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Fake-News Threat: Nearly Perfect Lip-Sync between Audio and Unrelated Video Shown by Researchers

By leveraging a machine learning system, researchers from the University of Washington took a Barack Obama audio and created a visual representation of the former president to show realistic lip-syncing.


Transferring an audio recording to a video of someone speaking is a daunting task. Of course, animation can achieve this relatively easily, but for real-like human subjects, results are often unsuccessful. However, a team of researchers out of the University of Washington have developed a video of Barack Obama lip-synced to previously recorded audio.

More specifically, the audio in the video is separate from the visuals, which were compiled by the researchers to match the audio. This lip-sync capability is a breakthrough because previous tests in this field have been less successful.

Indeed, matching audio to a person speaking on video is tough. In most cases even the casual viewer would see something is not right. Researchers call this the uncanny valley, which is when human replicas look real but also creepy or unnatural.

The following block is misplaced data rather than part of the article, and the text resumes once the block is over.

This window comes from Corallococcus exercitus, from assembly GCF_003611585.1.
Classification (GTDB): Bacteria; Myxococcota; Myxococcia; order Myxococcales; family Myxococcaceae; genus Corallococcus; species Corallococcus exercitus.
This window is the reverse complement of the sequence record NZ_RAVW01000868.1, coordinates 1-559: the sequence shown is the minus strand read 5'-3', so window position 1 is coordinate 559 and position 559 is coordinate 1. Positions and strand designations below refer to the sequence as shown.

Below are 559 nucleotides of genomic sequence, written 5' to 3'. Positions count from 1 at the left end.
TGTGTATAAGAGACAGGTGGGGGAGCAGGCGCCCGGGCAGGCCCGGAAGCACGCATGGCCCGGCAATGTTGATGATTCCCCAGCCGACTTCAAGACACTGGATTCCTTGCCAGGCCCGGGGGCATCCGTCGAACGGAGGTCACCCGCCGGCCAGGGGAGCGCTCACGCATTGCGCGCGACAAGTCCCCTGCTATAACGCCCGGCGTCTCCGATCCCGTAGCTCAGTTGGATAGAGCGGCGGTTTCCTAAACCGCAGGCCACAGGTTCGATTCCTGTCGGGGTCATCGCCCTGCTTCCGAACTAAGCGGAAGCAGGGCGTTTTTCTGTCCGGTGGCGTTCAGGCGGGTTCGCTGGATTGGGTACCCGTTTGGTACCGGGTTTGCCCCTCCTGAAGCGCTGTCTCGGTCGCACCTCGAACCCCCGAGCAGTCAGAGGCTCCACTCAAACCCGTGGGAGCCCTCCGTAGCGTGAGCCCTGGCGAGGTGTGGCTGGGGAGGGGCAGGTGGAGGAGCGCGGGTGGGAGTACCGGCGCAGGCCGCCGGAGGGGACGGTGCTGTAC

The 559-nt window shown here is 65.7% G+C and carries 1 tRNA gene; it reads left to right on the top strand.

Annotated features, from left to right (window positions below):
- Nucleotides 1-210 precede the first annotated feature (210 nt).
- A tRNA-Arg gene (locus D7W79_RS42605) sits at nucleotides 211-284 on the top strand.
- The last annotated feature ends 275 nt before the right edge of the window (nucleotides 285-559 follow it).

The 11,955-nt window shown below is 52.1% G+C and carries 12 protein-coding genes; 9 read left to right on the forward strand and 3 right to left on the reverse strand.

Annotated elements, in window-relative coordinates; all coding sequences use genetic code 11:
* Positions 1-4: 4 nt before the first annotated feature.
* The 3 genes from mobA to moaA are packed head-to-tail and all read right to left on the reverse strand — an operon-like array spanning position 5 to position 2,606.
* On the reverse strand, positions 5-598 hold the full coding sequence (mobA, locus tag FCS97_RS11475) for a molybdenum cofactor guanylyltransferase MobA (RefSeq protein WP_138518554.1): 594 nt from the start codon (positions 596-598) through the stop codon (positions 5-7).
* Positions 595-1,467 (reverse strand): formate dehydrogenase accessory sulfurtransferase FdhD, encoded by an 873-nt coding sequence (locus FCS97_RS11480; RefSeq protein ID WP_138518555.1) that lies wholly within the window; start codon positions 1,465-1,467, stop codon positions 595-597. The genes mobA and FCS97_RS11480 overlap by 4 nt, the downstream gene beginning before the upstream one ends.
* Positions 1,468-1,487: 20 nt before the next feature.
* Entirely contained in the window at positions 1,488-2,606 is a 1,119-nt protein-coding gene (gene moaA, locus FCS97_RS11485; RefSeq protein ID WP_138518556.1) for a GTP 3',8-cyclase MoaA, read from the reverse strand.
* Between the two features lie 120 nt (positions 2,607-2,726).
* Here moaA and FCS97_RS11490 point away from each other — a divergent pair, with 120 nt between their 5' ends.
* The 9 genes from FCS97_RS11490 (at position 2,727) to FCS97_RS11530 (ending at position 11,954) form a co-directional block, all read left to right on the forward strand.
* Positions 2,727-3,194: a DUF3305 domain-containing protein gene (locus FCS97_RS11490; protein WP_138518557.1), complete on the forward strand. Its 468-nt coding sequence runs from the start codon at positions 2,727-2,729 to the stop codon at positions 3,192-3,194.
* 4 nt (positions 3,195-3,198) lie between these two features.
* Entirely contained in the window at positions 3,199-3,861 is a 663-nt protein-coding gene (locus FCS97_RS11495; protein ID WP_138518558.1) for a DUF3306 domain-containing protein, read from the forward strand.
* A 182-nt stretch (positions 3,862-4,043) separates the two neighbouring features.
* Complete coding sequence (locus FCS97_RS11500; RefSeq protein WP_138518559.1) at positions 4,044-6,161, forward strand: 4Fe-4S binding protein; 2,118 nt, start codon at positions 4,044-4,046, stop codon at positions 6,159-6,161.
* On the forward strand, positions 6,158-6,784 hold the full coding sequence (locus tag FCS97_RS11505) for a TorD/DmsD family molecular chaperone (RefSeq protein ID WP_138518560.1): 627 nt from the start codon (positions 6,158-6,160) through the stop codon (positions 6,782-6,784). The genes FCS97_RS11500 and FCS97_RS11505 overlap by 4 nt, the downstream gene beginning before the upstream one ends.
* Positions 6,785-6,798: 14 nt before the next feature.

At the University of Washington, researchers aimed to make a breakthrough and create a realistic human replica that perfectly aligned with the audio speech. Using 14 hours of audio from Obama’s weekly address, the team could train a neural network to learn the speech.

Once the machine learning was complete, the system could create mouth shapes that synced with the audio. Next the AI developed a realistic looking mouth that was mapped from Obama’s. This mouth was synced to the audio and superimposed onto a differently sourced video of Obama.

Getting it Right

However, while talking comes from the mouth, nuances in head and jaw movement are also important. For that extra realism, the team used the system to tweak head and jaw movements for timing.

As you can see in the videos, while the results are not 100% perfect, they are advanced beyond what we have seen before. As the video shows, the system improves the quality the more it learns. However, the team says there are occasional mistakes in syncing and the jaw would sometimes glitch (two chin Obama, anyone?).

The team will be presenting its work in the ACM Transactions on Graphics.

Luke Jones
Luke Jones
Luke has been writing about all things tech for more than five years. He is following Microsoft closely to bring you the latest news about Windows, Office, Azure, Skype, HoloLens and all the rest of their products.

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